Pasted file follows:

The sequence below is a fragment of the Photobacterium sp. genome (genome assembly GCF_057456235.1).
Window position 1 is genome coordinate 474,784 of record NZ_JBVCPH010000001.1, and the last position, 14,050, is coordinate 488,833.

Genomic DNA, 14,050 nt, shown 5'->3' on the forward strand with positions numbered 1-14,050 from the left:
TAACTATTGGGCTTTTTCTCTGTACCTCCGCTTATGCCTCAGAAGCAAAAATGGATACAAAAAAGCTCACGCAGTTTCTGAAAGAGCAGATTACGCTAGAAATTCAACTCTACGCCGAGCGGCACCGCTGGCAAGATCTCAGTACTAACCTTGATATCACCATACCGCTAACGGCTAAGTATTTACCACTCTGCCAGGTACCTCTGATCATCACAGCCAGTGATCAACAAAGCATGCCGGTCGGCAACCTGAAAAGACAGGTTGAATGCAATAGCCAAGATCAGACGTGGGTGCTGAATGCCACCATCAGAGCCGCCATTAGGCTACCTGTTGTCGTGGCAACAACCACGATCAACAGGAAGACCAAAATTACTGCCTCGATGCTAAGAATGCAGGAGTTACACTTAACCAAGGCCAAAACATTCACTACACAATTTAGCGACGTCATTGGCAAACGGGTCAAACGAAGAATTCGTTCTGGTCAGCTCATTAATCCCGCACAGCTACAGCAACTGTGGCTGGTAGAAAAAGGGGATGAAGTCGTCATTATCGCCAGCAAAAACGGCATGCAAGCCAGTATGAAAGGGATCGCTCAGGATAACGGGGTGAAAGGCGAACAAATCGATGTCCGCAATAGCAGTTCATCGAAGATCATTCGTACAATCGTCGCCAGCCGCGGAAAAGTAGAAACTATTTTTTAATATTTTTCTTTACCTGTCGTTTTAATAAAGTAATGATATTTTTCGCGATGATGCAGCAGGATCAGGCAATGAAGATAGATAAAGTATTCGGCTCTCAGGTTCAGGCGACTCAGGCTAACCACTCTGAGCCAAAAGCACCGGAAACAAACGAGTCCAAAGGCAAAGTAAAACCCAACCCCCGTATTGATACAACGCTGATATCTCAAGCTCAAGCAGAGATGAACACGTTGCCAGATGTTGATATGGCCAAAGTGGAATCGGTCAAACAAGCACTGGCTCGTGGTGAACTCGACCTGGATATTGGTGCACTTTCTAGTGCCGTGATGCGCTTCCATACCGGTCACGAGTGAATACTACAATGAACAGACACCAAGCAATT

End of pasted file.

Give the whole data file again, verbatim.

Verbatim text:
The sequence below is a fragment of the Photobacterium sp. genome (genome assembly GCF_057456235.1).
Window position 1 is genome coordinate 474,784 of record NZ_JBVCPH010000001.1, and the last position, 14,050, is coordinate 488,833.

Genomic DNA, 14,050 nt, shown 5'->3' on the forward strand with positions numbered 1-14,050 from the left:
TAACTATTGGGCTTTTTCTCTGTACCTCCGCTTATGCCTCAGAAGCAAAAATGGATACAAAAAAGCTCACGCAGTTTCTGAAAGAGCAGATTACGCTAGAAATTCAACTCTACGCCGAGCGGCACCGCTGGCAAGATCTCAGTACTAACCTTGATATCACCATACCGCTAACGGCTAAGTATTTACCACTCTGCCAGGTACCTCTGATCATCACAGCCAGTGATCAACAAAGCATGCCGGTCGGCAACCTGAAAAGACAGGTTGAATGCAATAGCCAAGATCAGACGTGGGTGCTGAATGCCACCATCAGAGCCGCCATTAGGCTACCTGTTGTCGTGGCAACAACCACGATCAACAGGAAGACCAAAATTACTGCCTCGATGCTAAGAATGCAGGAGTTACACTTAACCAAGGCCAAAACATTCACTACACAATTTAGCGACGTCATTGGCAAACGGGTCAAACGAAGAATTCGTTCTGGTCAGCTCATTAATCCCGCACAGCTACAGCAACTGTGGCTGGTAGAAAAAGGGGATGAAGTCGTCATTATCGCCAGCAAAAACGGCATGCAAGCCAGTATGAAAGGGATCGCTCAGGATAACGGGGTGAAAGGCGAACAAATCGATGTCCGCAATAGCAGTTCATCGAAGATCATTCGTACAATCGTCGCCAGCCGCGGAAAAGTAGAAACTATTTTTTAATATTTTTCTTTACCTGTCGTTTTAATAAAGTAATGATATTTTTCGCGATGATGCAGCAGGATCAGGCAATGAAGATAGATAAAGTATTCGGCTCTCAGGTTCAGGCGACTCAGGCTAACCACTCTGAGCCAAAAGCACCGGAAACAAACGAGTCCAAAGGCAAAGTAAAACCCAACCCCCGTATTGATACAACGCTGATATCTCAAGCTCAAGCAGAGATGAACACGTTGCCAGATGTTGATATGGCCAAAGTGGAATCGGTCAAACAAGCACTGGCTCGTGGTGAACTCGACCTGGATATTGGTGCACTTTCTAGTGCCGTGATGCGCTTCCATACCGGTCACGAGTGAATACTACAATGAACAGACACCAAGCAATT